Why I Don’t Regret Taking All Those Baby Photos
By Christine Organ
I have a list of parenting regrets about a mile long. Wasting money on an expensive rocking chair and signing my three-year-old up for soccer, for instance.
But one thing I don’t regret, however, is the excessive photo taking—and photo sharing—during my son’s first year.
Though I’m no shutterbug by any means, after my son was born, I took hundreds—if not thousands—of photos and then shared a culled set with family and close friends on a regular basis. I quickly filled memory cards, and given the frequency and quantity of photos shared, I have little doubt that when my family saw an email from me with the subject line “You’re invited to view my photos,” they rolled their eyes and groaned. They may have even deleted the email without ever opening it. One could hardly blame them. I was relentless.
I was also desperate.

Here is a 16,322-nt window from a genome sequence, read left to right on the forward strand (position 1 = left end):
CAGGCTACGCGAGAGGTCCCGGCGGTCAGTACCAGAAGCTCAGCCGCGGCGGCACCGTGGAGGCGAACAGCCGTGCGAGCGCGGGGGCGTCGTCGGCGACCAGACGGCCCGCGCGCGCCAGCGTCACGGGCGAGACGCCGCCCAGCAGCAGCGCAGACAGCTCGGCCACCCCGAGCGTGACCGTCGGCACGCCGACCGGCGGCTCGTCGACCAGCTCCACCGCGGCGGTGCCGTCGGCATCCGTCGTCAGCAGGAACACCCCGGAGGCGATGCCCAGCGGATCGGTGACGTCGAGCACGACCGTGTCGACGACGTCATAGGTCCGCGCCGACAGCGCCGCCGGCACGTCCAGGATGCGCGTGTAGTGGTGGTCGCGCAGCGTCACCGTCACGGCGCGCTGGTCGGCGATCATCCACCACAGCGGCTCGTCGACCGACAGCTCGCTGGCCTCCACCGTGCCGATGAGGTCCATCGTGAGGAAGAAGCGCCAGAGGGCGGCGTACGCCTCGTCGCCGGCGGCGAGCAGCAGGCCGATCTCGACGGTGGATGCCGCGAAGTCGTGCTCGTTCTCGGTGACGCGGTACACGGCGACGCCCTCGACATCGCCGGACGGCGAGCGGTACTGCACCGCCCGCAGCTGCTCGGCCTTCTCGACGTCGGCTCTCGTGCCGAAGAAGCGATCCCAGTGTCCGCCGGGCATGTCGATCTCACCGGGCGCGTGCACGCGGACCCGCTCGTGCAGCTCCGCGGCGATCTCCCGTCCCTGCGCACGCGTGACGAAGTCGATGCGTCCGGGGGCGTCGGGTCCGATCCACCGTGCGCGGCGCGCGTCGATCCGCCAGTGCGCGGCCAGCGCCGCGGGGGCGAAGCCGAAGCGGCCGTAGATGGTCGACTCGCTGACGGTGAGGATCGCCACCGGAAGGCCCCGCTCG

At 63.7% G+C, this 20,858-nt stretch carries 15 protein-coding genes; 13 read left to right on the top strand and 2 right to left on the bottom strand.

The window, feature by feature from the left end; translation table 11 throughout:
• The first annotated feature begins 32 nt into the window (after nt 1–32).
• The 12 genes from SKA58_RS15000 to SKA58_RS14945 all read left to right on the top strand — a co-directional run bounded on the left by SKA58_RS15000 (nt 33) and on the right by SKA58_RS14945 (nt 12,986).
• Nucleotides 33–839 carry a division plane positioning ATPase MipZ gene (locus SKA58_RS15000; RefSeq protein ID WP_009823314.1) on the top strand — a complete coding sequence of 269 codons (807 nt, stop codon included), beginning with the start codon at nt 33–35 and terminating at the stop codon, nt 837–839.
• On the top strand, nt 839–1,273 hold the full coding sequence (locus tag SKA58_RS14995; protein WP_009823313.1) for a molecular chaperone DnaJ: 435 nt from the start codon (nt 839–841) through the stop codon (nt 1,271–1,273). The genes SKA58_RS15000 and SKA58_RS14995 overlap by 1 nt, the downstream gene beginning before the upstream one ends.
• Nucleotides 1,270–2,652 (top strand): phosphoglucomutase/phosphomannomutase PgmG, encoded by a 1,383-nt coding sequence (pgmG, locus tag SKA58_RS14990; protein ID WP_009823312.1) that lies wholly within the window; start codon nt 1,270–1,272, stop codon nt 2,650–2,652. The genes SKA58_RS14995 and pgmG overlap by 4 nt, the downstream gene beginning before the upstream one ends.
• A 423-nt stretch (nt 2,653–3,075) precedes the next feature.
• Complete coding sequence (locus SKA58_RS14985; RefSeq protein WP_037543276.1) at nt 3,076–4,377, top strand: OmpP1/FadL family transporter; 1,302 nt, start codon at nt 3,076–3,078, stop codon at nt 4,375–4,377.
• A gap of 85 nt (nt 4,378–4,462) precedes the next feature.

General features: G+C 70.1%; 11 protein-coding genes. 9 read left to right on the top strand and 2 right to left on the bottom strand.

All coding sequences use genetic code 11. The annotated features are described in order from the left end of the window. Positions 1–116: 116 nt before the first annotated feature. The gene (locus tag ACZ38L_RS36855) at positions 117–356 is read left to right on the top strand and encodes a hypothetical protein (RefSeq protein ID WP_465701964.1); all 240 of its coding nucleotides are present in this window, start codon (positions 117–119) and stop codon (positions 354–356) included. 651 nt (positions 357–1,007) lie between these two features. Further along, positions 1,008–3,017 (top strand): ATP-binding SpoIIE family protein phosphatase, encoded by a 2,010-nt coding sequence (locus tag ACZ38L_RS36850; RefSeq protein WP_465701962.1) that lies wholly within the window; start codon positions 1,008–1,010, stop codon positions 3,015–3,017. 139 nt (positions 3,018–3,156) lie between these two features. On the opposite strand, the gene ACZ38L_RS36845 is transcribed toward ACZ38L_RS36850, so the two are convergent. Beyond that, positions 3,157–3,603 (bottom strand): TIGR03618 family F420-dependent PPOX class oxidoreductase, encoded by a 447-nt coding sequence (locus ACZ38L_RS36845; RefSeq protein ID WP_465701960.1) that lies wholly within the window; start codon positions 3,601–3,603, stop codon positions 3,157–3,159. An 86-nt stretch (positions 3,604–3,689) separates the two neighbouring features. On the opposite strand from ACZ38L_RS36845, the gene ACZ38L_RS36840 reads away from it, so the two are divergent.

After my son was born, like many parents, I stumbled into the trenches of new motherhood. I was consumed by loneliness, confusion, and exhaustion that bordered on delirium. But in addition to the typical first-time parent anxiety, an inconspicuous (and untreated) case of postpartum depression pushed me further into an unrecognizable void. At the time, I knew that something wasn’t quite right, but I didn’t know what. I didn’t know why I hated being a mother, why everything was so hard, why I couldn’t shake the baby blues. All I knew was that the old me had disappeared, my joie de vivre had vanished, and every day was an uphill battle as I tried to claw my way out of the deep ravine of shame and guilt.
The abyss of postpartum depression—not to mention the resulting shame and self-loathing that this illness brings with it—is a dark place whether a woman is diagnosed or not. Most days I felt as if the lights had gone out… on everything. Living in denial about what I was feeling and experiencing, I did the only thing I thought to do at the time: I took pictures. A lot of pictures.